AIG exec quits over bonus issue

In a letter sent to the company's CEO, and published in the New York Times, one employee explains why the furor about the bonuses led him to resign.


Alex Koppelman
March 25, 2009 8:40PM (UTC)

Throughout the scandal over the $165 million in bonuses paid out by AIG, we've heard very little from the employees themselves. Considering their pariah status, they've probably had good reason to stay quiet -- plus, it's not as if people have been clamoring to hear their side of the story.

Wednesday's New York Times, though, has an unusual kind of op-ed, actually a resignation letter written by Jake DeSantis, an executive vice president of AIG's financial products unit, and sent to the company's CEO on Tuesday. I don't know how many people it will convince at this point, especially given many Americans' distrust of Wall Street types, but it's worth reading in full.

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An excerpt:

I am proud of everything I have done for the commodity and equity divisions of A.I.G.-F.P. I was in no way involved in -- or responsible for -- the credit default swap transactions that have hamstrung A.I.G. Nor were more than a handful of the 400 current employees of A.I.G.-F.P. Most of those responsible have left the company and have conspicuously escaped the public outrage.

After 12 months of hard work dismantling the company -- during which A.I.G. reassured us many times we would be rewarded in March 2009 -- we in the financial products unit have been betrayed by A.I.G. and are being unfairly persecuted by elected officials. In response to this, I will now leave the company and donate my entire post-tax retention payment to those suffering from the global economic downturn. My intent is to keep none of the money myself.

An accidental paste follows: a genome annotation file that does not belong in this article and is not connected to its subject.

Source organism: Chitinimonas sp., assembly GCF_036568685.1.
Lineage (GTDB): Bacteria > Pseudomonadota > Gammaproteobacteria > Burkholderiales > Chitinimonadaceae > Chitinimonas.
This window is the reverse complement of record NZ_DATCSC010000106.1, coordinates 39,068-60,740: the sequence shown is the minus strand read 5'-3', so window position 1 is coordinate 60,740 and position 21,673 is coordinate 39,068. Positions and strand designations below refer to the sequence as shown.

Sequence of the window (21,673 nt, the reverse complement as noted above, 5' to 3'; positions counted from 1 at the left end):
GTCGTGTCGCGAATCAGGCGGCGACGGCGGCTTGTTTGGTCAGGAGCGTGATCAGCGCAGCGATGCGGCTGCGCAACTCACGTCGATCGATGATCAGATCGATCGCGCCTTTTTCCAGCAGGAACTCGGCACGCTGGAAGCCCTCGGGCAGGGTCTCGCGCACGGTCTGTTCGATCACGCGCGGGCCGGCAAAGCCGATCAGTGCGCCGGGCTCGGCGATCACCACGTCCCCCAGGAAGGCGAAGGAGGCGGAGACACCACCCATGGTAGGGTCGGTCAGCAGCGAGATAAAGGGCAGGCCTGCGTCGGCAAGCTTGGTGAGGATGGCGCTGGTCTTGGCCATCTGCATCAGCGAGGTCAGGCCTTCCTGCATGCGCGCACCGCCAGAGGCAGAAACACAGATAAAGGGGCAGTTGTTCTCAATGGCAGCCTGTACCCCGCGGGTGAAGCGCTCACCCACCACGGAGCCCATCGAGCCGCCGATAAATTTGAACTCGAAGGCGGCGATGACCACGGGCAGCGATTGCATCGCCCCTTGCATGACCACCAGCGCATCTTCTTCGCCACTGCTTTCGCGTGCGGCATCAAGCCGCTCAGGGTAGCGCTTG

I take this action after 11 years of dedicated, honorable service to A.I.G. I can no longer effectively perform my duties in this dysfunctional environment, nor am I being paid to do so. Like you, I was asked to work for an annual salary of $1, and I agreed out of a sense of duty to the company and to the public officials who have come to its aid. Having now been let down by both, I can no longer justify spending 10, 12, 14 hours a day away from my family for the benefit of those who have let me down.

You and I have never met or spoken to each other, so I’d like to tell you about myself. I was raised by schoolteachers working multiple jobs in a world of closing steel mills. My hard work earned me acceptance to M.I.T., and the institute’s generous financial aid enabled me to attend. I had fulfilled my American dream...

The profitability of the businesses with which I was associated clearly supported my compensation. I never received any pay resulting from the credit default swaps that are now losing so much money. I did, however, like many others here, lose a significant portion of my life savings in the form of deferred compensation invested in the capital of A.I.G.-F.P. because of those losses. In this way I have personally suffered from this controversial activity — directly as well as indirectly with the rest of the taxpayers.


Alex Koppelman

Alex Koppelman is a staff writer for Salon.

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